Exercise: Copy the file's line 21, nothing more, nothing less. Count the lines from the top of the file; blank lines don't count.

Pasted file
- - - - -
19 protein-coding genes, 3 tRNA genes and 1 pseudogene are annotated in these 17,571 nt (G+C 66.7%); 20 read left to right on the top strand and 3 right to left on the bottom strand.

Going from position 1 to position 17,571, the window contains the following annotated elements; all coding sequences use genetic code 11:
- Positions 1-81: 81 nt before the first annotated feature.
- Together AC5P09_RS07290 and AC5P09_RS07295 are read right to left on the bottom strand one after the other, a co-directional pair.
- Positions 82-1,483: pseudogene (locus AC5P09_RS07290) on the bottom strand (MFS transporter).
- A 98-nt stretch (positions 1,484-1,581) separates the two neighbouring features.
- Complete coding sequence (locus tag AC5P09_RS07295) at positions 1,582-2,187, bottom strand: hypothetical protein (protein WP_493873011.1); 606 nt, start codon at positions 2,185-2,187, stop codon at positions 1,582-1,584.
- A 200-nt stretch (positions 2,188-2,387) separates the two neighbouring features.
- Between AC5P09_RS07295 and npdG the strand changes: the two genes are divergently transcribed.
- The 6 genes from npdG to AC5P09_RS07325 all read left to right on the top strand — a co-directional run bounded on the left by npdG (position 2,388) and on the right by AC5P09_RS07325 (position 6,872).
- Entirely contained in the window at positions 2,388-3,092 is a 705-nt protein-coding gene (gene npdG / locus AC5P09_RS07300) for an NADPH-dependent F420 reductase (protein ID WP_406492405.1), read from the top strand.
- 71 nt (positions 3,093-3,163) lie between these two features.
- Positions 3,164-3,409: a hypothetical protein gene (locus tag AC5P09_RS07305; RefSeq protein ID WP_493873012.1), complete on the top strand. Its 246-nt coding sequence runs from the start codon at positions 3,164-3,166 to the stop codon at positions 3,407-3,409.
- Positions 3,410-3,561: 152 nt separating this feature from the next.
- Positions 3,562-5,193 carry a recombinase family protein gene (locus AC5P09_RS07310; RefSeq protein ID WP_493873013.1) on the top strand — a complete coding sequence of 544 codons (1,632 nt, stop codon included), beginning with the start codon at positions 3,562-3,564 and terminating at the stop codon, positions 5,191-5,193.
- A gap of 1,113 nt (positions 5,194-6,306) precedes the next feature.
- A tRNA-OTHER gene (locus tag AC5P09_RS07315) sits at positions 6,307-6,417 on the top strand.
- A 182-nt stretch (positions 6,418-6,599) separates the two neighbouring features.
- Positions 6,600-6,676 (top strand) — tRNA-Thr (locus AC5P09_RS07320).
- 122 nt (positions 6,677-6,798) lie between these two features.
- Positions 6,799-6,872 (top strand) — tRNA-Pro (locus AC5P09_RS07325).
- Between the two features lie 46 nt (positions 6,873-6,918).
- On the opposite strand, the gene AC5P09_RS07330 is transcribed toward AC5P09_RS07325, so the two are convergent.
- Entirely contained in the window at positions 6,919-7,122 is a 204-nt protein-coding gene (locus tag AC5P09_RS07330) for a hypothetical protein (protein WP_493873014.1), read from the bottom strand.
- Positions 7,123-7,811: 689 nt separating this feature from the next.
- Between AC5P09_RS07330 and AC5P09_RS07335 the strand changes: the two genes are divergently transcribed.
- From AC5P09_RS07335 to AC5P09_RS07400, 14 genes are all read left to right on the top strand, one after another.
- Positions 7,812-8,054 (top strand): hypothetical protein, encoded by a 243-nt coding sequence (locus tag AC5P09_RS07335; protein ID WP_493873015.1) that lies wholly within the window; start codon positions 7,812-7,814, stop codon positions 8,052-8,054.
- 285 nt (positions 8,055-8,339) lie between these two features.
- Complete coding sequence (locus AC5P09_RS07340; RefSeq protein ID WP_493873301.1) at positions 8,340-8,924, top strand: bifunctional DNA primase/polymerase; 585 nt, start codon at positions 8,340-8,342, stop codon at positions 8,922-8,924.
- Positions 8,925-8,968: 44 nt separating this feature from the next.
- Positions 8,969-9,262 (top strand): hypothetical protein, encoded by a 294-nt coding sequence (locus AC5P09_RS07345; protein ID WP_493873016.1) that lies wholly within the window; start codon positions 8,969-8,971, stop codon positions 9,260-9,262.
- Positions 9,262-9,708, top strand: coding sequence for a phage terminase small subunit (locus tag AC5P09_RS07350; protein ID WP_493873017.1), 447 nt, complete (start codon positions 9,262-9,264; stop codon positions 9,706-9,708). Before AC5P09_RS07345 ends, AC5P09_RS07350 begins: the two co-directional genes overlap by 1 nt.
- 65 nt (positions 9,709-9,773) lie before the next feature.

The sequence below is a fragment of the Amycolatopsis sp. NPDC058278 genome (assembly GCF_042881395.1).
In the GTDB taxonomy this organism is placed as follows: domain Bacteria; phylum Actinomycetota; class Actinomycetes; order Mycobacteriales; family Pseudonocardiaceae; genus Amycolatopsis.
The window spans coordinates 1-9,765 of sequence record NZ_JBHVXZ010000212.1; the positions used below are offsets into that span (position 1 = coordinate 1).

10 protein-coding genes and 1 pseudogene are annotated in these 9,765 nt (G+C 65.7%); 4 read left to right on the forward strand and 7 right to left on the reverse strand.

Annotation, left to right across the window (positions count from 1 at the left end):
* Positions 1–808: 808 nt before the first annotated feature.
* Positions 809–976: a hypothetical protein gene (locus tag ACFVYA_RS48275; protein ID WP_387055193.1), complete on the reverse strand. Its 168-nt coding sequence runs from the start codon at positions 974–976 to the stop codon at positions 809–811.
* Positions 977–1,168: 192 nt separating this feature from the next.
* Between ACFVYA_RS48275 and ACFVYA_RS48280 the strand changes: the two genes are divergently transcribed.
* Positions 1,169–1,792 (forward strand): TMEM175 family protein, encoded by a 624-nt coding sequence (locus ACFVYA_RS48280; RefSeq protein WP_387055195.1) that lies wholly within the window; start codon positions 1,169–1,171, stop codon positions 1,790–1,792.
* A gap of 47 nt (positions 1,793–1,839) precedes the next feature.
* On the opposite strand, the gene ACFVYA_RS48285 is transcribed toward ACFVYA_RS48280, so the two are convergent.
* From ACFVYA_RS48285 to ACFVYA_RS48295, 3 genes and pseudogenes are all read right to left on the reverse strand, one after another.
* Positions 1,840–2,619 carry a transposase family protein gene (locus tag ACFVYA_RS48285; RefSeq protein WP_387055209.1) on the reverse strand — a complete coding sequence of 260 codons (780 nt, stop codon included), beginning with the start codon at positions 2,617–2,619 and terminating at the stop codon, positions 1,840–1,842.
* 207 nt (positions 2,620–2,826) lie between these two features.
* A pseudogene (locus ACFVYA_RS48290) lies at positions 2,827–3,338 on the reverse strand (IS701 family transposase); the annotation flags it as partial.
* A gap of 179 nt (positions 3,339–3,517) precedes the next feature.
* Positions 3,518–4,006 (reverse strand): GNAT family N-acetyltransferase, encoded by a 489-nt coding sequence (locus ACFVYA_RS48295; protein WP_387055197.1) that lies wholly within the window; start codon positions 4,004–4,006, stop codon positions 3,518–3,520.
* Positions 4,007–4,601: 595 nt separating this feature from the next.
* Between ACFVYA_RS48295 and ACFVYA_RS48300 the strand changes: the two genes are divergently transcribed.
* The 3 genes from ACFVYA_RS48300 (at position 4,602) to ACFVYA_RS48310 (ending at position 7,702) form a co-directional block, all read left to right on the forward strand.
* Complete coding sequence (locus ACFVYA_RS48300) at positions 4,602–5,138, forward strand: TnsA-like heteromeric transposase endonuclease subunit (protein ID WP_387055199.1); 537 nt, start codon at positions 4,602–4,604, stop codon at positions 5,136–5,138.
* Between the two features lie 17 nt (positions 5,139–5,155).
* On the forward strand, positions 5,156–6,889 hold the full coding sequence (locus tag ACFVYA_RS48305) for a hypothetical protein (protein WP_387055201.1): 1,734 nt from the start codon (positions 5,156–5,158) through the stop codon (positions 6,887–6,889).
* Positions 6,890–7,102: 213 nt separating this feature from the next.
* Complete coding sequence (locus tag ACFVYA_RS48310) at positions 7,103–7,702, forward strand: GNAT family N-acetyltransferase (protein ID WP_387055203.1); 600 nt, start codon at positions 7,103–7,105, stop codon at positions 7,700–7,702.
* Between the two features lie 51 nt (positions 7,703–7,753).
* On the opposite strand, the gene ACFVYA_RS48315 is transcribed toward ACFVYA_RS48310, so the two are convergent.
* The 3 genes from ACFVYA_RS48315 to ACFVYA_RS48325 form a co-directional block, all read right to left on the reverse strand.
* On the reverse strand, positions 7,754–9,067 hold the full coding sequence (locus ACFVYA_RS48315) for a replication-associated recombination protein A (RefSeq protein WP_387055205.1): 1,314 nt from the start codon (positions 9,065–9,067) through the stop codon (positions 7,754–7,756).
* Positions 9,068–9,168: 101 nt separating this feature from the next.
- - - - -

- Positions 6,799-6,872 (top strand) — tRNA-Pro (locus AC5P09_RS07325).